Crochet, knitting, astronomy & life in general.

Saturday, February 21, 2015


Gosh I've knit a lot of things for babies over the years! I count 26 projects recorded on Ravelry, and I think there are probably a few that I never got around to recording on there. My favourite baby projects are always the cute little stuffies. There's just something magical about putting together a little creature and watching it come to life with its own unique personality. Some old favourites are the oh-so-clever duck-bunny, my grandmother's puppy, and Octie the Octopus (get the pattern here!).

My most recent creation was for my little one-year-old niece from Switzerland. For her first half-birthday, I had given her what the boyfriend affectionately calls the "Pants Monster", but would more accurately be called Kevin the Unibody Monster from the Monster Mobile pattern by Rebecca Danger from her book Knit a Monster Nursery. Here's what the original version I gave her looked like (or at least very similar to that, since that's a version I made for another baby):

Notice the long arms, light-weight yarn (DK in this case), small body size... The original pattern, which was only one of many monsters included on the mobile, was in fingering weight yarn, and made for quite a small monster. Well, the first monster got lost on a skiing trip, and so my sister-in-law sheepishly requested a replacement, since my niece had liked playing with it so much. And without further ado, here's Pants Monster Number Two!

He looks a little caught off-guard here, but what he's really doing is admiring my collection of physics, math, and astronomy books. He's quite an intelligent little fellow!

His personality, however, has more than one facet! He's also quite computer savvy:

He's strong, and likes doing weights:

But also sensitive, and sad about how cold it is outside...

Pants Monster #2 was knit in Bernat Softee Chunky Solid, hence the much larger size. The face was made from felt and sewed on with sewing thread. I'm really really really happy with how he turned out, and I'll admit that it was a bit of a challenge saying goodbye! Fortunately, my niece loved him, which makes his departure a little easier.

Sunday, January 11, 2015

The Autumn Leaves cardigan

Carl Sagan once said, "If you wish to make an apple pie from scratch, you must first invent the Universe." I felt a little like I'd just invented the Universe with my most recently finished sweater. Two years in the making, the roving from which the yarn was made was dyed a couple of summers ago, the yarn was spun on a drop spindle over the course of those two years, and then the whole sweater was knit in less than a week.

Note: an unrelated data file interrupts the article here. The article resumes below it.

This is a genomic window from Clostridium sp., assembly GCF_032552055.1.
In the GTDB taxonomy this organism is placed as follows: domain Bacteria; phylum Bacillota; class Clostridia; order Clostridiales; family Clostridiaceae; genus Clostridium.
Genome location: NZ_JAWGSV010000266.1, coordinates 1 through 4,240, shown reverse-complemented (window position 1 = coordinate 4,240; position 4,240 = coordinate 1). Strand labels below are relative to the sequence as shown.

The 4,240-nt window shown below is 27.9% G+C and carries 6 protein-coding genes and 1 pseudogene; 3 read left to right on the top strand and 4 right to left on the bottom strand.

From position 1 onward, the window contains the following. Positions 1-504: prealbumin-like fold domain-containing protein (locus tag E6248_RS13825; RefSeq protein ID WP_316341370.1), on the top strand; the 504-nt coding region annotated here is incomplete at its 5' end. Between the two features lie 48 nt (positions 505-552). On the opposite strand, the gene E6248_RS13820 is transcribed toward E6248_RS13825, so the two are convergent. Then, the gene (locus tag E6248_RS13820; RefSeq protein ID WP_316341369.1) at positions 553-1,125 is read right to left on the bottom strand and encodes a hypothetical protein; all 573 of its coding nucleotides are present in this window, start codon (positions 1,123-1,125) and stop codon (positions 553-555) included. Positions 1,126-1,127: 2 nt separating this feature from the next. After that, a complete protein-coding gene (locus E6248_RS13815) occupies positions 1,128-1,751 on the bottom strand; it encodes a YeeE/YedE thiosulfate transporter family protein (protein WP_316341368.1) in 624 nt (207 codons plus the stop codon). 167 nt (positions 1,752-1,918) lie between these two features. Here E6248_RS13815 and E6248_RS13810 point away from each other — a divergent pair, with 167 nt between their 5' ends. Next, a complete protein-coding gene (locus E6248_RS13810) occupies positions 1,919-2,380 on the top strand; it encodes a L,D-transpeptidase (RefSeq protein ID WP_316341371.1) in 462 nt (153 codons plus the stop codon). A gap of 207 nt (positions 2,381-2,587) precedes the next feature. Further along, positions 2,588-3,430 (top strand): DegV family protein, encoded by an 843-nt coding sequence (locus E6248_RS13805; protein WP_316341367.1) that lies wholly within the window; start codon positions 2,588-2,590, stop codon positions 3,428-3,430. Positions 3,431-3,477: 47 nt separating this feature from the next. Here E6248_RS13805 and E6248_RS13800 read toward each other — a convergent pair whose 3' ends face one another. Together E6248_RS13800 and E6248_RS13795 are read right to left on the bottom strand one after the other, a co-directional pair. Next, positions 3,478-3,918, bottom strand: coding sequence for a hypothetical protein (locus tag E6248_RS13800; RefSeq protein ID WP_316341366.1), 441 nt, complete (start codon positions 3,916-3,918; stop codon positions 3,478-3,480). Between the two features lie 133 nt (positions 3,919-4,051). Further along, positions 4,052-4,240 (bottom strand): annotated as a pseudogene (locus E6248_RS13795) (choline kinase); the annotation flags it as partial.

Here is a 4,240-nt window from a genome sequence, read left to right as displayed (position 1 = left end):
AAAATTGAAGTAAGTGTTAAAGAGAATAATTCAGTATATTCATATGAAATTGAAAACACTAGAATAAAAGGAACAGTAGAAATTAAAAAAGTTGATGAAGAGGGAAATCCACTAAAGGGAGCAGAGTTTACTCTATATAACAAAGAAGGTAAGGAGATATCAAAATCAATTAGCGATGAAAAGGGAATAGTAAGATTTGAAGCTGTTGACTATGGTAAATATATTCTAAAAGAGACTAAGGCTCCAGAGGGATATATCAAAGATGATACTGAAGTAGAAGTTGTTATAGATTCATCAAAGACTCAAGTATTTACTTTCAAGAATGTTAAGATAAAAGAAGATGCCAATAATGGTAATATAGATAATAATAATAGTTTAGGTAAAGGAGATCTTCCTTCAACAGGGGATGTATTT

In the beginning, there was the dying:

As I wrote in a previous blog post (unfortunately, all of the image links are broken), this roving was dyed with acid dies in the summer of 2012 during a very fun afternoon with Joanna. This is what the roving looked like after it was dry and all nicely braided up:

I spun the whole lot (I'll admit that I never weighed the whole mess, so I'm not entirely sure how much there was) on my cut acrylic drop spindle from Seven Yaks Design. I chain plied it so that it would be a 3-ply yarn with a roughly DK to light worsted weight. Of course, it was closer to fingering in some spots and aran in others, but I think the average thickness was about DK. Here's some of it on a niddy-noddy:

From how many times each skein wrapped around the niddy-noddy, I estimated that I spun approximately 588 yards of the stuff. Here it is drying after I washed all the yarn:

And finally, here's the sweater!

I loosely followed the Ruby Tuesday pattern by Ewa Durasiewicz, a round-yoke top-down design, but because I didn't get the same gauge with my handspun as called for in the pattern, I didn't do the third set of increases. Somehow, I managed to do the right calculations and end up with a sweater that fits me perfectly. The buttons don't match, but I kind of like it that way. Best part: I used up all the yarn!

As a first experience knitting with hand-spun yarn, I've gotta say, it's pretty amazing. The knitting experience felt so natural and organic, it was like nothing else. I would recommend it to anyone. I can hardly wait to finish spinning up my next batch of yarn to knit with!